The Stock Market: Chicken Stock

Many (almost all) of my recipes call for stocks.  And of those stocks, the vast majority are chicken.  Rich chicken stock, homemade chicken stock, reduced chicken stock, brown chicken stock… it all comes down to one very fundamental notion:  You need chicken stock on hand.  Otherwise your sauces, stews, braises, etc will be missing critical flavor and consistency.

Who really makes and stores chicken stock at home?  Who has the time?  Why not just buy a can of swansons and make your life easy?  I agree, that does make your life easy, but the flavor and richness of real chicken stock cannot be replicated with any store bought broths, unless someone starts making and selling the real thing.  Maybe I should start…

Ingredients are easy.  Every time you have chicken bones (even if it’s from a whole roasted chicken), SAVE the bones.  Throw them in a bag, put them in the freezer and store them.  When the time comes to make your stock, you won’t need to purchase chicken bones.  After that, it’s a few aromatics and herbs, and you have everything you need.

Real chicken stock has one crucial ingredient that store bought broth does not:  gelatin.  This is the richness, the savory goodness, the flavor underneath the flavor, the desired component… This can only be derived from cooking the bones for a long time, slowly breaking down the natural collagen, releasing it into your stock.  The air in your kitchen will develop the deep aroma of chicken soup.  When it cools in your fridge, it will solidify and look like geletin.  This is what you want.  When it’s reduced, it will thicken itself.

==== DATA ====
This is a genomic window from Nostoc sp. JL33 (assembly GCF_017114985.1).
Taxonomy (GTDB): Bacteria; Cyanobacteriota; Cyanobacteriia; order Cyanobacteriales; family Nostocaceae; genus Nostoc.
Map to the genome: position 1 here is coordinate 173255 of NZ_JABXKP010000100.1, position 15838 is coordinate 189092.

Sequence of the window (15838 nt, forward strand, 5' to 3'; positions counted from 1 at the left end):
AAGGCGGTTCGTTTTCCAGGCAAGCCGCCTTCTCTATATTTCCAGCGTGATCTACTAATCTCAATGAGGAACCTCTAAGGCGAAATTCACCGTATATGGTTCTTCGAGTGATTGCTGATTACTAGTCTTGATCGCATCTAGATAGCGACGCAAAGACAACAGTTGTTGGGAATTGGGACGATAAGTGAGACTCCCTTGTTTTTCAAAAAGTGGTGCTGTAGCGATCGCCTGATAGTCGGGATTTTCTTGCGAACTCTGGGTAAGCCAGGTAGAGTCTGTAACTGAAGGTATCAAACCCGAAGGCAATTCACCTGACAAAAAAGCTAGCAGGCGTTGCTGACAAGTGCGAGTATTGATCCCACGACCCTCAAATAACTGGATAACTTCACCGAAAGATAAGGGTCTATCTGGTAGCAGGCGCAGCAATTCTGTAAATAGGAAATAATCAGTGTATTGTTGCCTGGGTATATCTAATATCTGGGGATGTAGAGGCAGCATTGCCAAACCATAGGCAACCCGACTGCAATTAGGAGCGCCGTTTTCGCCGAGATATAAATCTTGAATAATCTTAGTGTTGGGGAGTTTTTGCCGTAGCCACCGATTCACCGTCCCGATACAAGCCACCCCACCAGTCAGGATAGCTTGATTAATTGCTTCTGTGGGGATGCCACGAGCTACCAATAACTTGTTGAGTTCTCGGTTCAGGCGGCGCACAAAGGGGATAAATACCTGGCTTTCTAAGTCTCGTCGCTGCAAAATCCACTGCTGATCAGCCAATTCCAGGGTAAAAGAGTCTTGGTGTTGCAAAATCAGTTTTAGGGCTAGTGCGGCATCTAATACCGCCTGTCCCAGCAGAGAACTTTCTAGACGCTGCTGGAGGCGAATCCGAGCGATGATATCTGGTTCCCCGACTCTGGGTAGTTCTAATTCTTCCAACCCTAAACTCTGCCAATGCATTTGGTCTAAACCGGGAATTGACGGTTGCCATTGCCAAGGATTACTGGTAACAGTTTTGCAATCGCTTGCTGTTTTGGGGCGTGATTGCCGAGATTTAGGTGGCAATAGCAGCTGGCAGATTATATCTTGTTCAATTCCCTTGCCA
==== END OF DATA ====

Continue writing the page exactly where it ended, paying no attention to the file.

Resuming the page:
Making the stock is easy, but it takes time.  In my opinion, if you’re going to make it, make a large batch and freeze most of it in small quantities, so when you need it, you don’t need to defrost the entire batch.  Make it on a rainy day when you feel like spending some time indoors.

A little bit about the actual production:  I like to blanch the bones.  This is an optional step, but it does 1 important thing:  removes the fat and impurities from the bones.  Now they’re clean and devoid of any unwanted particles.   Second, using wings or chicken feet produces the best stocks.  They are higher in collagen than any other part of the bird, and produce the best results.  And third, do not chop your vegetables.  Peel what needs to be peeled and leave them whole.  Broken down vegetables have a tendency to fall apart, and consequently cloud your stock.  You want a very clear and pure finished product.

Chicken Stock

Prep time:  10 minutes
Cook time:  4 – 6 hours
Yield:  2 gallons


5 lb chicken wings, chicken bones, or chicken feet
1 lb yellow onions, peeled
4 ribs celery
4 carrots, peeled
1/2 bunch fresh thyme
1 tbsp black peppercorns
2 bay leaves


Blanch the bones (optional, but important).  Place the chicken bones in a large stock pot and barely cover with water.  Bring to a boil, turn heat off and strain the chicken bones.  Rinse the bones well under cold water.  Clean the pot.

Return the bones to the pot and add all other ingredients.  Cover with cold water by about 4 inches.  Bring to a simmer, turn heat to low, and very slowly simmer (a bubble or two every few seconds is perfect).  Continue to cook this way for 4 to 6 hours (the longer the better).  Do not stir or agitate in any way (that will create a cloudy stock).  Strain through a very fine strainer and put on ice to cool rapidly.



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